January 20th, 2022

AEON

In the Netherlands, students learn about sexuality gradually, starting as young as age four. This expansive sex-ed model has been credited with some of the world’s best outcomes for teen sexual health. Known as ‘Spring Fever’, the programme is centred around a week each March in which students learn about sex, love and relationships in a ‘shame-free’ environment. This documentary from the UK filmmaker Anna Snowball follows a group of pre-teens during Spring Fever as they attend lessons, engage in open discussions and submit anonymous questions for their teacher to address. Alongside an introduction to the Dutch system of comprehensive sex education, the film offers a charming window into to the awkward adolescent years – and all the giggling, camaraderie and self-discovery they entail.

Watch the viseo on Aeon

COVID relief donations are supporting a project to “Hinduize” India

January 19th, 2022

by NITISH PAHWA

A health worker collects a swab sample for a coronavirus test at the North Bengal Medical College and Hospital in Siliguri, India, on Wednesday. DPHOTO/Diptendu Dutta/AFP via Getty Images

Why are Twitter, Microsoft, and Google promoting a charity with ties to right-wing nationalism?

As the world has become more aware of India’s still-grim COVID crisis, concerned and well-meaning citizens of the world have shared links through which to donate money and supplies to India’s beleaguered populace and overcrowded health and funeral services. One of the most popular of these has been a group called Sewa International.

According to the organization’s press releases, Sewa’s “Help India Defeat COVID-19” media campaign has raised millions of dollars from more than 100,000 donors since late April, with this money going toward purchasing and sending oxygen concentrators, oximeters, and other essential equipment to India, which is grappling with a dire shortage of these technologies. The organization—which is not to be confused with India’s Self-Employed Women’s Association, commonly known as SEWA—has also raised money and sent equipment for COVID relief in Nepal and Trinidad and Tobago.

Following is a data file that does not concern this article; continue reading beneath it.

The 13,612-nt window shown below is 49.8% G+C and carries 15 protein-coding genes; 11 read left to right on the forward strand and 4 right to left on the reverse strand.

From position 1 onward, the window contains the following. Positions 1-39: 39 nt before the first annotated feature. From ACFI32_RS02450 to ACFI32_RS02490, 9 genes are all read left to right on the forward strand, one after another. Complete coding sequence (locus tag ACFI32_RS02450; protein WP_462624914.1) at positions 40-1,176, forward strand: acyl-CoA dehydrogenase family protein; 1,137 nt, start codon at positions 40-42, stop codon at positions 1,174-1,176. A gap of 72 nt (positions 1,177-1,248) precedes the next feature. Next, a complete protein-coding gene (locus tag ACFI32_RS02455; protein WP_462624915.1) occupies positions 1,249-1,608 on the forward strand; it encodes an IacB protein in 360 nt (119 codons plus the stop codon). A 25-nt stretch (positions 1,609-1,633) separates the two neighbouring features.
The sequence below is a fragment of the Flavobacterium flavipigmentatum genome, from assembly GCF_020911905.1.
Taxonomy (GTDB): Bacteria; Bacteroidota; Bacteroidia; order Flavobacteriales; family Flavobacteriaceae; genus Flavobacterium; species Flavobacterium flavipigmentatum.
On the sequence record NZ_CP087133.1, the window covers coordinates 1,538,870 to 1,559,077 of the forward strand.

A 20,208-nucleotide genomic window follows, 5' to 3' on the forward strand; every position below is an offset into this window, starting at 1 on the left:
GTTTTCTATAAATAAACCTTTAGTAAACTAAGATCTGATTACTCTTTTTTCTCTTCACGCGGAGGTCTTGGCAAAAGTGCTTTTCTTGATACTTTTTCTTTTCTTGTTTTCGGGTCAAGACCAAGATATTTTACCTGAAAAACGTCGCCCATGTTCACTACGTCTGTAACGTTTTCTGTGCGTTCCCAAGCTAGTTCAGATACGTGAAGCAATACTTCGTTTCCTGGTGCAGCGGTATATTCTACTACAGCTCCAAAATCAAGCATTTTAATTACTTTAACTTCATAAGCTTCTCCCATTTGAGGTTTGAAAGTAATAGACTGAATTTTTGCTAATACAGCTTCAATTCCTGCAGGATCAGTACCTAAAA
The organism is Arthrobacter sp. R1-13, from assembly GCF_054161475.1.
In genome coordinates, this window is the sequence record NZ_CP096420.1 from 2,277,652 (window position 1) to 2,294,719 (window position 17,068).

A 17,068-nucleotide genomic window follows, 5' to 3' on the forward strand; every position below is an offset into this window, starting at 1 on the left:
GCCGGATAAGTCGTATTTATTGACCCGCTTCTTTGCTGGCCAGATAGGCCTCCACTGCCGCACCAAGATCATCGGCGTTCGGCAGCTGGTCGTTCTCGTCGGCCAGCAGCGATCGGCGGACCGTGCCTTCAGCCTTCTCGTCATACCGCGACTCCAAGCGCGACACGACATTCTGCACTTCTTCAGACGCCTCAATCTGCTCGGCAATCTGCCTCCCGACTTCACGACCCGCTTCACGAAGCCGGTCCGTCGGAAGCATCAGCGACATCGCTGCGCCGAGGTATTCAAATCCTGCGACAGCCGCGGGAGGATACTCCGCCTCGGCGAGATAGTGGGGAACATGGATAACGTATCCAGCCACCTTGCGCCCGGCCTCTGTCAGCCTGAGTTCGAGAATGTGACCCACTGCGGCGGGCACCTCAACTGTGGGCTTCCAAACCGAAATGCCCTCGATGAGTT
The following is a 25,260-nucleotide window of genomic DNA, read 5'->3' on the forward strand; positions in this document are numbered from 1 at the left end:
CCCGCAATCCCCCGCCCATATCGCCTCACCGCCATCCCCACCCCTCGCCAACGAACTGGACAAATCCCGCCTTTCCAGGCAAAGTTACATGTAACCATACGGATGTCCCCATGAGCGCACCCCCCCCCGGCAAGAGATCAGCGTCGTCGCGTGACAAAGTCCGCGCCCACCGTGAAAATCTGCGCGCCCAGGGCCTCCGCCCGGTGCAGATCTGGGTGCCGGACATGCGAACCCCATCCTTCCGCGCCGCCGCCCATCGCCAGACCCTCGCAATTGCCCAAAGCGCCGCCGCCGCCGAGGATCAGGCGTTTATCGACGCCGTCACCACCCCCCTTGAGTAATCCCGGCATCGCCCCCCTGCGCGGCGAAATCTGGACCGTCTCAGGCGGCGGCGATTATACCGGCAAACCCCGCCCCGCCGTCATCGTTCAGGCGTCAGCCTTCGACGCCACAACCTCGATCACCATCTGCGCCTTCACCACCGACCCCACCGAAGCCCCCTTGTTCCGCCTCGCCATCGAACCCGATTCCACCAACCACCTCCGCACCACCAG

Sewa’s initiative has become well-known within and beyond the Indian diaspora: Stories of distraught Indian Americans encouraging Sewa donations have proliferated in the news, and outlets like ABC News have highlighted Sewa’s work. Twitter CEO Jack Dorsey earmarked $2.5 million for Sewa as part of a $15 million donation for Indian COVID relief. Internal communications provided to me by a source showed that Microsoft and Google encouraged their employees to donate to Sewa and offered matching funds, in Microsoft’s case through the donation-management platform Benevity. New Jersey’s Monroe Township partnered with Sewa to provide India aid, while the American Association of Physicians of Indian Origin, the largest organization representing Indian American doctors, also held a fundraiser for India with Sewa. The group also has partnered with the U.S. Federal Emergency Management Agency to ramp up domestic vaccination efforts in both Philadelphia and Texas, where Sewa’s U.S. branch is based.